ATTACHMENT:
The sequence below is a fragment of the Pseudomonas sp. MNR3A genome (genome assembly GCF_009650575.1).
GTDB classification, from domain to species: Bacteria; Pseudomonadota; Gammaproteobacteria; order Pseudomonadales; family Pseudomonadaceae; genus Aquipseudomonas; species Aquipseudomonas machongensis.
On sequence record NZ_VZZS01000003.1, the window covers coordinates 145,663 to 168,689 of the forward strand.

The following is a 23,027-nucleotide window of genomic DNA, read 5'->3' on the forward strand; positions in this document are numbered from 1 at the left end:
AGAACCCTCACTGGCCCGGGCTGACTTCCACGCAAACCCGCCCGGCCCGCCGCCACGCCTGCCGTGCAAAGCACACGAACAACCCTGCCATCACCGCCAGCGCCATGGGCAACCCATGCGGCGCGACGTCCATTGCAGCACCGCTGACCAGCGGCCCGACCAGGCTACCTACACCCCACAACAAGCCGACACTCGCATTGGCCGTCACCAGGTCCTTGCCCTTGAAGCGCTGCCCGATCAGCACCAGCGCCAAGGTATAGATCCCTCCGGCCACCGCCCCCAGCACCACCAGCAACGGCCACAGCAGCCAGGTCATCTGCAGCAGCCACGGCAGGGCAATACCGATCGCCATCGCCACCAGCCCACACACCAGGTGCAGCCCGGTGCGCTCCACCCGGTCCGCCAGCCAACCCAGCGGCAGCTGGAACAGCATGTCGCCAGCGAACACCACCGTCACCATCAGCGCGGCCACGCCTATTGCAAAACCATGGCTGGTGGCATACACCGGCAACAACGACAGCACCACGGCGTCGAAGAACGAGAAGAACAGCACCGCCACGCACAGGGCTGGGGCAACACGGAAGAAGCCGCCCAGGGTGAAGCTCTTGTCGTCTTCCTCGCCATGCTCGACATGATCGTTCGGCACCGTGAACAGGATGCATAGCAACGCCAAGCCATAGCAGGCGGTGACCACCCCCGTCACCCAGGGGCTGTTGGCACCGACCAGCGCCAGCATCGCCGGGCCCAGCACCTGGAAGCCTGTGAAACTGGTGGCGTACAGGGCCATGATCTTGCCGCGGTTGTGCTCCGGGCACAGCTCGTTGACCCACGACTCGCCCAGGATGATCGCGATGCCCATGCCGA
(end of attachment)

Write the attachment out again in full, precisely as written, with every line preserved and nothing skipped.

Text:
The sequence below is a fragment of the Pseudomonas sp. MNR3A genome (genome assembly GCF_009650575.1).
GTDB classification, from domain to species: Bacteria; Pseudomonadota; Gammaproteobacteria; order Pseudomonadales; family Pseudomonadaceae; genus Aquipseudomonas; species Aquipseudomonas machongensis.
On sequence record NZ_VZZS01000003.1, the window covers coordinates 145,663 to 168,689 of the forward strand.

The following is a 23,027-nucleotide window of genomic DNA, read 5'->3' on the forward strand; positions in this document are numbered from 1 at the left end:
AGAACCCTCACTGGCCCGGGCTGACTTCCACGCAAACCCGCCCGGCCCGCCGCCACGCCTGCCGTGCAAAGCACACGAACAACCCTGCCATCACCGCCAGCGCCATGGGCAACCCATGCGGCGCGACGTCCATTGCAGCACCGCTGACCAGCGGCCCGACCAGGCTACCTACACCCCACAACAAGCCGACACTCGCATTGGCCGTCACCAGGTCCTTGCCCTTGAAGCGCTGCCCGATCAGCACCAGCGCCAAGGTATAGATCCCTCCGGCCACCGCCCCCAGCACCACCAGCAACGGCCACAGCAGCCAGGTCATCTGCAGCAGCCACGGCAGGGCAATACCGATCGCCATCGCCACCAGCCCACACACCAGGTGCAGCCCGGTGCGCTCCACCCGGTCCGCCAGCCAACCCAGCGGCAGCTGGAACAGCATGTCGCCAGCGAACACCACCGTCACCATCAGCGCGGCCACGCCTATTGCAAAACCATGGCTGGTGGCATACACCGGCAACAACGACAGCACCACGGCGTCGAAGAACGAGAAGAACAGCACCGCCACGCACAGGGCTGGGGCAACACGGAAGAAGCCGCCCAGGGTGAAGCTCTTGTCGTCTTCCTCGCCATGCTCGACATGATCGTTCGGCACCGTGAACAGGATGCATAGCAACGCCAAGCCATAGCAGGCGGTGACCACCCCCGTCACCCAGGGGCTGTTGGCACCGACCAGCGCCAGCATCGCCGGGCCCAGCACCTGGAAGCCTGTGAAACTGGTGGCGTACAGGGCCATGATCTTGCCGCGGTTGTGCTCCGGGCACAGCTCGTTGACCCACGACTCGCCCAGGATGATCGCGATGCCCATGCCGA